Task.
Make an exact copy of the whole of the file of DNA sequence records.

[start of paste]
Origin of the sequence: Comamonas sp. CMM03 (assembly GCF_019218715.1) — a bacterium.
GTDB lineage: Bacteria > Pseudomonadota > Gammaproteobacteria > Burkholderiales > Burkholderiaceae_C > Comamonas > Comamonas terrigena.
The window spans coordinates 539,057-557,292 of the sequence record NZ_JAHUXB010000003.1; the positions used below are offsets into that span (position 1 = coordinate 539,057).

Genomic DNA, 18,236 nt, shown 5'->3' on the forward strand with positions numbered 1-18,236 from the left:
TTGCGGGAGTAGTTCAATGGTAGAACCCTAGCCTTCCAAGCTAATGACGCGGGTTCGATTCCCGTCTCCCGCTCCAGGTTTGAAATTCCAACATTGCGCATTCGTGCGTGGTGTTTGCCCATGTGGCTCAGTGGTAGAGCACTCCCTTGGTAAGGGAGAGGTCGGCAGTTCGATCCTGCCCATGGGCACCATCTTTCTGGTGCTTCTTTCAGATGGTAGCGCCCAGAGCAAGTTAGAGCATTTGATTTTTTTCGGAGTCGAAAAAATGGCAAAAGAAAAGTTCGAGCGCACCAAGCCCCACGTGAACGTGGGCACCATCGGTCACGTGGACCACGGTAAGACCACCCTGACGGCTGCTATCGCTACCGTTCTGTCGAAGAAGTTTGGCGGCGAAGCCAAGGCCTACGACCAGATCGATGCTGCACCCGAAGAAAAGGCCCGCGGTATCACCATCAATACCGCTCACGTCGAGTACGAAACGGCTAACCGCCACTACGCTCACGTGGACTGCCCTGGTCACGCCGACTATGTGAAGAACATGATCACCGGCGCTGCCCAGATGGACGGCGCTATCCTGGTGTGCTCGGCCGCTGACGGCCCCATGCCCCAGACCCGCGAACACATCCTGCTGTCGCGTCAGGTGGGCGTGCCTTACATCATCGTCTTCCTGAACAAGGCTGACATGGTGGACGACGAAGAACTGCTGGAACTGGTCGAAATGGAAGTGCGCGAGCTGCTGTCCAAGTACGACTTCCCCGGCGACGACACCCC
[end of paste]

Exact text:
Origin of the sequence: Comamonas sp. CMM03 (assembly GCF_019218715.1) — a bacterium.
GTDB lineage: Bacteria > Pseudomonadota > Gammaproteobacteria > Burkholderiales > Burkholderiaceae_C > Comamonas > Comamonas terrigena.
The window spans coordinates 539,057-557,292 of the sequence record NZ_JAHUXB010000003.1; the positions used below are offsets into that span (position 1 = coordinate 539,057).

Genomic DNA, 18,236 nt, shown 5'->3' on the forward strand with positions numbered 1-18,236 from the left:
TTGCGGGAGTAGTTCAATGGTAGAACCCTAGCCTTCCAAGCTAATGACGCGGGTTCGATTCCCGTCTCCCGCTCCAGGTTTGAAATTCCAACATTGCGCATTCGTGCGTGGTGTTTGCCCATGTGGCTCAGTGGTAGAGCACTCCCTTGGTAAGGGAGAGGTCGGCAGTTCGATCCTGCCCATGGGCACCATCTTTCTGGTGCTTCTTTCAGATGGTAGCGCCCAGAGCAAGTTAGAGCATTTGATTTTTTTCGGAGTCGAAAAAATGGCAAAAGAAAAGTTCGAGCGCACCAAGCCCCACGTGAACGTGGGCACCATCGGTCACGTGGACCACGGTAAGACCACCCTGACGGCTGCTATCGCTACCGTTCTGTCGAAGAAGTTTGGCGGCGAAGCCAAGGCCTACGACCAGATCGATGCTGCACCCGAAGAAAAGGCCCGCGGTATCACCATCAATACCGCTCACGTCGAGTACGAAACGGCTAACCGCCACTACGCTCACGTGGACTGCCCTGGTCACGCCGACTATGTGAAGAACATGATCACCGGCGCTGCCCAGATGGACGGCGCTATCCTGGTGTGCTCGGCCGCTGACGGCCCCATGCCCCAGACCCGCGAACACATCCTGCTGTCGCGTCAGGTGGGCGTGCCTTACATCATCGTCTTCCTGAACAAGGCTGACATGGTGGACGACGAAGAACTGCTGGAACTGGTCGAAATGGAAGTGCGCGAGCTGCTGTCCAAGTACGACTTCCCCGGCGACGACACCCC